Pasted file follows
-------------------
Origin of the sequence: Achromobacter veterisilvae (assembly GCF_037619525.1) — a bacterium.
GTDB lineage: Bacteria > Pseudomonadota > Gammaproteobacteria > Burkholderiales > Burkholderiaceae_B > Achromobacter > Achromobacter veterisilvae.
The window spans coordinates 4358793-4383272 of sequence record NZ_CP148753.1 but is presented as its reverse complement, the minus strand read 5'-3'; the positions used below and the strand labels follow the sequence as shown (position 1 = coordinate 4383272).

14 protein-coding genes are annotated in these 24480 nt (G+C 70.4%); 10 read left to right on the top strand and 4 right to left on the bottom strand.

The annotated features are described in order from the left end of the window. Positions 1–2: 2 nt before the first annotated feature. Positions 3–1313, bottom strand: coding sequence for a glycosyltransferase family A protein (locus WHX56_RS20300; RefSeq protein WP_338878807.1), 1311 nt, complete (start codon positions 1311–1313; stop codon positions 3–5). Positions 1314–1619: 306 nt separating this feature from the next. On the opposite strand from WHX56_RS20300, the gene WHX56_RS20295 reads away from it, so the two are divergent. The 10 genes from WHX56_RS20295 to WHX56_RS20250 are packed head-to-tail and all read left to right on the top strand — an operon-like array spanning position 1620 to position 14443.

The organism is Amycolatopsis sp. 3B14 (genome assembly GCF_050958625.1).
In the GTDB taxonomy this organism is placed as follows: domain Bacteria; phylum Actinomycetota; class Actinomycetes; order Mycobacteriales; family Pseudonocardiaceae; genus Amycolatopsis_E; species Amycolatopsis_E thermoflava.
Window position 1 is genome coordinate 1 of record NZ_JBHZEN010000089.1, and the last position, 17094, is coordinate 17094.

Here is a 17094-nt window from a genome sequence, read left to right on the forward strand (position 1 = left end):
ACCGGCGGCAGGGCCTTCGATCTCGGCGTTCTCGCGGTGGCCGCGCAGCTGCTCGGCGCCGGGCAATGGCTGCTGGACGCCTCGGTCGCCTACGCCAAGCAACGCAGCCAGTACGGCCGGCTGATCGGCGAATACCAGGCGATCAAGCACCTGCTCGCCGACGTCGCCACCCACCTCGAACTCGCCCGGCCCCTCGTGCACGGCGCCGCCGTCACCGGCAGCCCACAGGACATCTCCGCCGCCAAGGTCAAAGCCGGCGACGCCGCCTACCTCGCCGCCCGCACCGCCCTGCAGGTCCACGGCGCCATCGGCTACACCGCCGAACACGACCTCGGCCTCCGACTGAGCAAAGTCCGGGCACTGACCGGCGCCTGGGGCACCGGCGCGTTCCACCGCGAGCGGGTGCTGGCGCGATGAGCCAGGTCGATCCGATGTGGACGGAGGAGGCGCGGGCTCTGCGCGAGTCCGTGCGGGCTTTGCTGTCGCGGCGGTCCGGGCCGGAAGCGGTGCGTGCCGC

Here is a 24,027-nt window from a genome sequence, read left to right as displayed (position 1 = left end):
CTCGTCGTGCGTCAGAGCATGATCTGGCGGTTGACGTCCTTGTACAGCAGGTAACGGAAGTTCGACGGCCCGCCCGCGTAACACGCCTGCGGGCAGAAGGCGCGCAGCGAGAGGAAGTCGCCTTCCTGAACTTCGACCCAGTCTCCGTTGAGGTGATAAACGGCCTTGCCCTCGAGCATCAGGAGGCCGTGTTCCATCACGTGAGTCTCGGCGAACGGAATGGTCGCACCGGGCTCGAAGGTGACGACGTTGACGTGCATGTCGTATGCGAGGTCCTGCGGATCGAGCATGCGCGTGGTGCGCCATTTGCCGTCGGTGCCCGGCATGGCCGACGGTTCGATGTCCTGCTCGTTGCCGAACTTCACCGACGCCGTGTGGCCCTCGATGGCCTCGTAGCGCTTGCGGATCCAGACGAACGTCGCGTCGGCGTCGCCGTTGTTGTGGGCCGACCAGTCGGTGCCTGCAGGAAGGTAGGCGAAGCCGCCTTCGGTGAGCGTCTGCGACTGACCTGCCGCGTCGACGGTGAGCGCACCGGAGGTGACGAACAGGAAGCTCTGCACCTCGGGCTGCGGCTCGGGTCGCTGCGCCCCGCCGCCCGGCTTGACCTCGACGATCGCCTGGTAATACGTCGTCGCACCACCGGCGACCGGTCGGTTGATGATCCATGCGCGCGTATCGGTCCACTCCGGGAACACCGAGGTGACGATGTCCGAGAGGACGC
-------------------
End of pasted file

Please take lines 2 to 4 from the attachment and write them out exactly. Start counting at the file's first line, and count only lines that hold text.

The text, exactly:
GTDB lineage: Bacteria > Pseudomonadota > Gammaproteobacteria > Burkholderiales > Burkholderiaceae_B > Achromobacter > Achromobacter veterisilvae.
The window spans coordinates 4358793-4383272 of sequence record NZ_CP148753.1 but is presented as its reverse complement, the minus strand read 5'-3'; the positions used below and the strand labels follow the sequence as shown (position 1 = coordinate 4383272).

14 protein-coding genes are annotated in these 24480 nt (G+C 70.4%); 10 read left to right on the top strand and 4 right to left on the bottom strand.